I’m Lawrence, a Site Reliability Engineer at GoCardless. My team focuses on scaling our payments API across the globe while providing a reliable and robust service to our customers.
My writing will centre around the technical challenges I face on my day-to-day. You can expect to see posts about Postgres, Kubernetes and general engineering problems that find their way to an SREs desk. Hopefully this can become a platform for sharing the more interesting technical highlights of an SREs role within a scale-up organisation.
While I infrequently use Twitter, if you have questions or feedback about the content then I’ll happily field it at @lawrjone.
These include individual projects, individual efforts that have been adopted by my company and work that was done purely within my capacity as an employee.
This project contains GoCardless Kubernetes extensions, mostly in the form of operators and admission controller webhooks. The aim of this project is to provide a space to write Kubernetes extensions where:
- Doing the right thing is easy; it is difficult to make mistakes!
- Each category of Kubernetes extension has a well defined implementation pattern
- Writing meaningful tests is easy, with minimal boilerplate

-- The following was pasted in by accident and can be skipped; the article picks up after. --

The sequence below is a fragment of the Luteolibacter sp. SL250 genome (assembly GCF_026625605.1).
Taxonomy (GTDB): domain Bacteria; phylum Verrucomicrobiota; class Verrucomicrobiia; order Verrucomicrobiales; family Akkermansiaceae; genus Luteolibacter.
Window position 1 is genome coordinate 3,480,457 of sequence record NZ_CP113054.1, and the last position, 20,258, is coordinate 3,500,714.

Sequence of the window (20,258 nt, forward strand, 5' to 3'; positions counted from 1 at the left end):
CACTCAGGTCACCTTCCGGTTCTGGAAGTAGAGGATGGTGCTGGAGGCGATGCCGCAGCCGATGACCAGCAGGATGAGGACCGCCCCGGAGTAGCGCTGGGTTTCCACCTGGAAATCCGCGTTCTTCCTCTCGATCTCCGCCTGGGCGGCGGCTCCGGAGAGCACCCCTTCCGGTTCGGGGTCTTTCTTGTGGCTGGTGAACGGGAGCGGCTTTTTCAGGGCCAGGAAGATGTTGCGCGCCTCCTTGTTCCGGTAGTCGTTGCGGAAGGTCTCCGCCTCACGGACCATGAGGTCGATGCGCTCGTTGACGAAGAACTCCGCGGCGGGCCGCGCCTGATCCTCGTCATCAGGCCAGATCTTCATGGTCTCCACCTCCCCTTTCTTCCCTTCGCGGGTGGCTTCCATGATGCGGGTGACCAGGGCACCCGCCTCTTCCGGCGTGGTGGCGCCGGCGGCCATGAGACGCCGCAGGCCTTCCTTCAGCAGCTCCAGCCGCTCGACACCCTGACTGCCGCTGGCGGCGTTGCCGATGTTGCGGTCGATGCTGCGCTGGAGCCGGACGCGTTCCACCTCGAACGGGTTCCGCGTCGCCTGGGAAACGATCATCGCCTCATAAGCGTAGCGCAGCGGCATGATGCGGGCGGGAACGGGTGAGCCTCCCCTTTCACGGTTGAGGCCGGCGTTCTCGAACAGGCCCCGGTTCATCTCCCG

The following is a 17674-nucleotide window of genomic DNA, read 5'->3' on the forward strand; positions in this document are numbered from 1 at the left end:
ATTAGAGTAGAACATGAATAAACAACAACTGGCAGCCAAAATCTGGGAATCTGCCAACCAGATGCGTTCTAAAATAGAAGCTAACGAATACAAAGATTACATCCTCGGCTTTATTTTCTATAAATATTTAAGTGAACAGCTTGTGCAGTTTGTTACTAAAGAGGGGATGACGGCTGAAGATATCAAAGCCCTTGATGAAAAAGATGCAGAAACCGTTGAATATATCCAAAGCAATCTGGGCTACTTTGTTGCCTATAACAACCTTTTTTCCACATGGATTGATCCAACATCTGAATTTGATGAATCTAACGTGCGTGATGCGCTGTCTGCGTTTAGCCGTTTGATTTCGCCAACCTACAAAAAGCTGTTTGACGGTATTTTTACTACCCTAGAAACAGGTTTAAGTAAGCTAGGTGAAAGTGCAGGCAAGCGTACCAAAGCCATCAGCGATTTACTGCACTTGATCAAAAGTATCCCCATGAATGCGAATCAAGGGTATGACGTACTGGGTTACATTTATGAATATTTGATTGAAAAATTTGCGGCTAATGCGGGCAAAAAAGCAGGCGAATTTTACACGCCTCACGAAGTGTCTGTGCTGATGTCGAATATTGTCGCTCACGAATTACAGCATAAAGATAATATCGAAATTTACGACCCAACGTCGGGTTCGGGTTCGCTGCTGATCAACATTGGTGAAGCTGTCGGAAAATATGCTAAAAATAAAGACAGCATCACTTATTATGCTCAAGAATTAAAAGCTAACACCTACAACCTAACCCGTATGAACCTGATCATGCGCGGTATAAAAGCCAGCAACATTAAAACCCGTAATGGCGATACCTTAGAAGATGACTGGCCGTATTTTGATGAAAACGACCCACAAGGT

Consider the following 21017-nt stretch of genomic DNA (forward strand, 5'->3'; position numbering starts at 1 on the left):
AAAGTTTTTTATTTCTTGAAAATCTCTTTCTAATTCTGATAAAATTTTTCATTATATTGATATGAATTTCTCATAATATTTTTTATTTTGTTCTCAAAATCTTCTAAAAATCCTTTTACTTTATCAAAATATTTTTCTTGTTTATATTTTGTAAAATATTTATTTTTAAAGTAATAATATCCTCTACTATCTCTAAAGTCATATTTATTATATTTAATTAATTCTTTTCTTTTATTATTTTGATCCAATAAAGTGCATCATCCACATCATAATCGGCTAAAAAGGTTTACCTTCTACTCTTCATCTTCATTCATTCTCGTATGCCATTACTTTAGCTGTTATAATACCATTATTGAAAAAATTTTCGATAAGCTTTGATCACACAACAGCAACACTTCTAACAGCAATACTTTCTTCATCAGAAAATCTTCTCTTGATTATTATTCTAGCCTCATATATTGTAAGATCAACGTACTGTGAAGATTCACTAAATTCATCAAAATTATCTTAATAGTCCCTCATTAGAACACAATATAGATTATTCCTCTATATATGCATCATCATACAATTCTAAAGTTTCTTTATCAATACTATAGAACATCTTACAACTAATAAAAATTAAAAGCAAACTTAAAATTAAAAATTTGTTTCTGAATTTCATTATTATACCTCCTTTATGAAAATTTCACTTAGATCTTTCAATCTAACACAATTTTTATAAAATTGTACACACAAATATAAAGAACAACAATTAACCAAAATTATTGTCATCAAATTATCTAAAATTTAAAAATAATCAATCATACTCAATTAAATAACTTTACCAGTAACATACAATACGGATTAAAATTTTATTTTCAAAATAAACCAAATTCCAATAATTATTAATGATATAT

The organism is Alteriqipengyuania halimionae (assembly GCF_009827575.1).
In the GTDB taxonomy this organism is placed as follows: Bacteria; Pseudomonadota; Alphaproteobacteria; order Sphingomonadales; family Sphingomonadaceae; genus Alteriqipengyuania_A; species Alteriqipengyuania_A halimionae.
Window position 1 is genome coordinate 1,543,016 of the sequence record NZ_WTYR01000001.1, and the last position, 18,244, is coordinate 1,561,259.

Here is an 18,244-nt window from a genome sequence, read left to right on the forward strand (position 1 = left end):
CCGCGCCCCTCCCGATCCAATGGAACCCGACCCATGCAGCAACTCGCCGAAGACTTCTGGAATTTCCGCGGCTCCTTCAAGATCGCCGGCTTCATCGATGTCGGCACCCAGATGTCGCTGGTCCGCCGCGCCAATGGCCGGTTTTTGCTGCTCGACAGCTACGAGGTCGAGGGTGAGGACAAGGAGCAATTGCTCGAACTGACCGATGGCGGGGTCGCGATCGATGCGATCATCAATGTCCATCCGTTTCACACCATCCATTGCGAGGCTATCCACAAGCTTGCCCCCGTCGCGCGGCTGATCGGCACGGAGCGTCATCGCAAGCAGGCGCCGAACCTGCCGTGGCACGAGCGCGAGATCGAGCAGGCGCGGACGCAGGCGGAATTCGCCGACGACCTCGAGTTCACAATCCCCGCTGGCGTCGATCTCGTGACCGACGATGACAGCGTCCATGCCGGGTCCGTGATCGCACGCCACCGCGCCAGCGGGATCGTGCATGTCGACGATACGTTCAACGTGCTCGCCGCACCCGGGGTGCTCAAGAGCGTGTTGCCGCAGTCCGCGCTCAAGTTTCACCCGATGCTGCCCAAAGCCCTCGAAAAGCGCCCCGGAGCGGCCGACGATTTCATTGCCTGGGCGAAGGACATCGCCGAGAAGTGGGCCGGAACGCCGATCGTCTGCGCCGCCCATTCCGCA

pgsql-cluster-manager extends a standard highly-available Postgres setup (managed by Corosync and Pacemaker) enabling its use in cloud environments where using using floating IPs to denote the primary node is difficult or impossible. In addition, pgsql-cluster-manager provides the ability to run zero-downtime failover of the Postgres primary with a simple API trigger.
The goal of Diggit is to provide a tool capable of generating insights about code changes in the context of all those that came before them. This tool would be run in the code review process to aid decisions about whether the proposed change will have a positive impact on the system.
Coach improves your controller code by encouraging:
- Modularity - No more tangled before_filter’s and interdependent concerns. Build Middleware that does a single job, and does it well.
- Guarantees - Work with a simple provide/require interface to guarantee that your middlewares load data in the right order when you first boot your app.
- Testability - Test each middleware in isolation, with effortless mocking of test data and natural RSpec matchers.